The andantephone: a musical instrument that you play by simply walking

Proceedings of the 14th annual ACM international conference on Multimedia

Santa Barbara, CA, USA

Pages: 181 - 184, 2006, ISBN:1-59593-447-2

Author: Steve Mann, University of Toronto, Toronto, ON, Canada

ACM: Association for Computing Machinery

SIGMULTIMEDIA: ACM Special Interest Group on Multimedia

ACM Press, New York, NY, USA

Bibliographic information in:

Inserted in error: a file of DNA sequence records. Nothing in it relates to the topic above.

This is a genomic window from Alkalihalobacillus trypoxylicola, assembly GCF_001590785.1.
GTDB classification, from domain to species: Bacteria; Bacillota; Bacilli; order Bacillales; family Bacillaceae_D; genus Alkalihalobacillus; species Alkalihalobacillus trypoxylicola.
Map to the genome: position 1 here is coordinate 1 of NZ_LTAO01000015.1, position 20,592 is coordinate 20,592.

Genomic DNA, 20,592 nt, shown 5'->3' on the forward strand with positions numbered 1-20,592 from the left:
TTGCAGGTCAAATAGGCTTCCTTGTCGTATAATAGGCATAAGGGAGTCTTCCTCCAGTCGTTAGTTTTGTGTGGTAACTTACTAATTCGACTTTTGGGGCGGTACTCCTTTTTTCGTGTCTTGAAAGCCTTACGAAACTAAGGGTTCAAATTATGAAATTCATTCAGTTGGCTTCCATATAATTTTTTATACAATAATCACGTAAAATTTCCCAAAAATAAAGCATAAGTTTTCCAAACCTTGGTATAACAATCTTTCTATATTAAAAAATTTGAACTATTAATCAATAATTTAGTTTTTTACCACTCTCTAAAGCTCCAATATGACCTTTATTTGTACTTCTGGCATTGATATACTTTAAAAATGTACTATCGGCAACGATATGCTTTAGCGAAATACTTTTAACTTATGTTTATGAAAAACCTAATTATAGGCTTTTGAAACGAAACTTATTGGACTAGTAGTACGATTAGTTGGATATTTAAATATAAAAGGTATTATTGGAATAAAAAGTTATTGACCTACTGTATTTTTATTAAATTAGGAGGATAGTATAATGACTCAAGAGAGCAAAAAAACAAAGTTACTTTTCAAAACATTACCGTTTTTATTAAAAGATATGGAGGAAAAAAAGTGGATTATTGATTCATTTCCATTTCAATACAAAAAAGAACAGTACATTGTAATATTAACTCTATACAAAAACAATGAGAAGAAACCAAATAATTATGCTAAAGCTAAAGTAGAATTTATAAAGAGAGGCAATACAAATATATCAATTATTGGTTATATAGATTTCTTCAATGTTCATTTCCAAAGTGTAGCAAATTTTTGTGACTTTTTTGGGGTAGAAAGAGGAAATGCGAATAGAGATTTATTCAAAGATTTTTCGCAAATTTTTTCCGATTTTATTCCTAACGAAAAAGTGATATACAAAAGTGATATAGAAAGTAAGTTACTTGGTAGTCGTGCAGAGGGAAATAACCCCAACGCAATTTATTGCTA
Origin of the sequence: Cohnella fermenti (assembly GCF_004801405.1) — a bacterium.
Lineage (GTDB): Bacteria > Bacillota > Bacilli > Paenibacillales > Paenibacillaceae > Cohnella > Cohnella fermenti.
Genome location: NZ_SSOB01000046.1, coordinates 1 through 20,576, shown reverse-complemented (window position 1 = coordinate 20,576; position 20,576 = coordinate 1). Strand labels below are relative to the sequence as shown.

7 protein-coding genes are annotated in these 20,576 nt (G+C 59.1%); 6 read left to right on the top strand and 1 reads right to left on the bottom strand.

I present a new way of teaching musical tempo and rhythm by writing out the music on a timeline along the ground, with, for example, chalk, in a form in which each beat of the music corresponds to one footstep. In some setups I use computer vision to track participants so that the music is actually generated by their footsteps moving through the space. In other embodiments I installed patio stones, leading to a musical garden, and outfitted each stone with a pressure sensor. I connected the pressure sensors to a central computer, which I programmed to step through a song, as people walk to the garden. Each footstep activates the next note in the song, so that there is perfect synchronization between the music and the speed of your walking (i.e. if you walk faster the song plays faster, if you stop walking the song stops, etc.). In one embodiment the computer controls an outdoor pipe-organ sculpture that I made from PVC pipes. Another provides a MIDI output to control a piano or other sound-producing device. Some versions of the sculpture are human-powered, either electrically, or wholly acoustically without the use of a computer.I also arranged various musical compositions suitable to this new form of art.This teaching method, together with various sculptural embodiments of it were found to break down social barriers and create cross-cultural and cross-generational ties. For example, children and their grand parents enjoyed walking through the gardens at Pine Hill Estates where a version of my sculpture is permanently installed.Other variations of the sculpture include arrays of hydraulophonic fountain jets that play a song in a water park when a person walks on the water. Each note or beat is triggered by a water pressure increase when one of the water jets is blocked by the foot of a user stepping on it.


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